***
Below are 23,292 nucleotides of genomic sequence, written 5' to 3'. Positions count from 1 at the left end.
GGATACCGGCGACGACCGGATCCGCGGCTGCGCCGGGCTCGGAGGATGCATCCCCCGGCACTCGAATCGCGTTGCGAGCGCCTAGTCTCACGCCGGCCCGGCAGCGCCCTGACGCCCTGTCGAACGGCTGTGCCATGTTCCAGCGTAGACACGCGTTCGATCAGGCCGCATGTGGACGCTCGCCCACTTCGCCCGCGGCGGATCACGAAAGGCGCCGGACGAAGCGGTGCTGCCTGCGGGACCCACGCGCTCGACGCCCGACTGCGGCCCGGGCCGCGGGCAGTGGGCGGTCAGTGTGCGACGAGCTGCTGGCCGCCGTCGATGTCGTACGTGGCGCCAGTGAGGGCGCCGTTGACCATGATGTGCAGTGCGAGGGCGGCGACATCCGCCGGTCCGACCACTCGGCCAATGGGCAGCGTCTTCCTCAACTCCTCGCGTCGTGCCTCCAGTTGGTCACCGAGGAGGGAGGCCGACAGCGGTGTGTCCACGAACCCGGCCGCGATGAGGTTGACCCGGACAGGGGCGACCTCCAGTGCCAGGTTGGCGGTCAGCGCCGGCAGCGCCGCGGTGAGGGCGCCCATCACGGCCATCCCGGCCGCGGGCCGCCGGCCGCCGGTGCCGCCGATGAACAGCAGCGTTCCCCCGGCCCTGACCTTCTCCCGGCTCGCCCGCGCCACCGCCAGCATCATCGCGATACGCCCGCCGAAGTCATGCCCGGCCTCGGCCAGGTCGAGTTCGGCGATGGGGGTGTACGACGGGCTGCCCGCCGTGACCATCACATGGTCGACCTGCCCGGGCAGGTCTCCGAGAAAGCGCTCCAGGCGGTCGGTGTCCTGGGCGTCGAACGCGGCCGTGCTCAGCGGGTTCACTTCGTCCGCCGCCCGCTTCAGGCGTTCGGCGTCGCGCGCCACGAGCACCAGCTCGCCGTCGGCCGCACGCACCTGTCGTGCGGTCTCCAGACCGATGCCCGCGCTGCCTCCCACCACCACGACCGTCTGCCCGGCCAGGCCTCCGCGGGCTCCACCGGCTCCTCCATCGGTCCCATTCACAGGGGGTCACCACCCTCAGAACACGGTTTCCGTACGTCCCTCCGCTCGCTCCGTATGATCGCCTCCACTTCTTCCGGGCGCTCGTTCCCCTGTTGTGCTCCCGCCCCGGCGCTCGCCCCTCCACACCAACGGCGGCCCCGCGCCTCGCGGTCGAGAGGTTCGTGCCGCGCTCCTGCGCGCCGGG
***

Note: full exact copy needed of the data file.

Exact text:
Below are 23,292 nucleotides of genomic sequence, written 5' to 3'. Positions count from 1 at the left end.
GGATACCGGCGACGACCGGATCCGCGGCTGCGCCGGGCTCGGAGGATGCATCCCCCGGCACTCGAATCGCGTTGCGAGCGCCTAGTCTCACGCCGGCCCGGCAGCGCCCTGACGCCCTGTCGAACGGCTGTGCCATGTTCCAGCGTAGACACGCGTTCGATCAGGCCGCATGTGGACGCTCGCCCACTTCGCCCGCGGCGGATCACGAAAGGCGCCGGACGAAGCGGTGCTGCCTGCGGGACCCACGCGCTCGACGCCCGACTGCGGCCCGGGCCGCGGGCAGTGGGCGGTCAGTGTGCGACGAGCTGCTGGCCGCCGTCGATGTCGTACGTGGCGCCAGTGAGGGCGCCGTTGACCATGATGTGCAGTGCGAGGGCGGCGACATCCGCCGGTCCGACCACTCGGCCAATGGGCAGCGTCTTCCTCAACTCCTCGCGTCGTGCCTCCAGTTGGTCACCGAGGAGGGAGGCCGACAGCGGTGTGTCCACGAACCCGGCCGCGATGAGGTTGACCCGGACAGGGGCGACCTCCAGTGCCAGGTTGGCGGTCAGCGCCGGCAGCGCCGCGGTGAGGGCGCCCATCACGGCCATCCCGGCCGCGGGCCGCCGGCCGCCGGTGCCGCCGATGAACAGCAGCGTTCCCCCGGCCCTGACCTTCTCCCGGCTCGCCCGCGCCACCGCCAGCATCATCGCGATACGCCCGCCGAAGTCATGCCCGGCCTCGGCCAGGTCGAGTTCGGCGATGGGGGTGTACGACGGGCTGCCCGCCGTGACCATCACATGGTCGACCTGCCCGGGCAGGTCTCCGAGAAAGCGCTCCAGGCGGTCGGTGTCCTGGGCGTCGAACGCGGCCGTGCTCAGCGGGTTCACTTCGTCCGCCGCCCGCTTCAGGCGTTCGGCGTCGCGCGCCACGAGCACCAGCTCGCCGTCGGCCGCACGCACCTGTCGTGCGGTCTCCAGACCGATGCCCGCGCTGCCTCCCACCACCACGACCGTCTGCCCGGCCAGGCCTCCGCGGGCTCCACCGGCTCCTCCATCGGTCCCATTCACAGGGGGTCACCACCCTCAGAACACGGTTTCCGTACGTCCCTCCGCTCGCTCCGTATGATCGCCTCCACTTCTTCCGGGCGCTCGTTCCCCTGTTGTGCTCCCGCCCCGGCGCTCGCCCCTCCACACCAACGGCGGCCCCGCGCCTCGCGGTCGAGAGGTTCGTGCCGCGCTCCTGCGCGCCGGG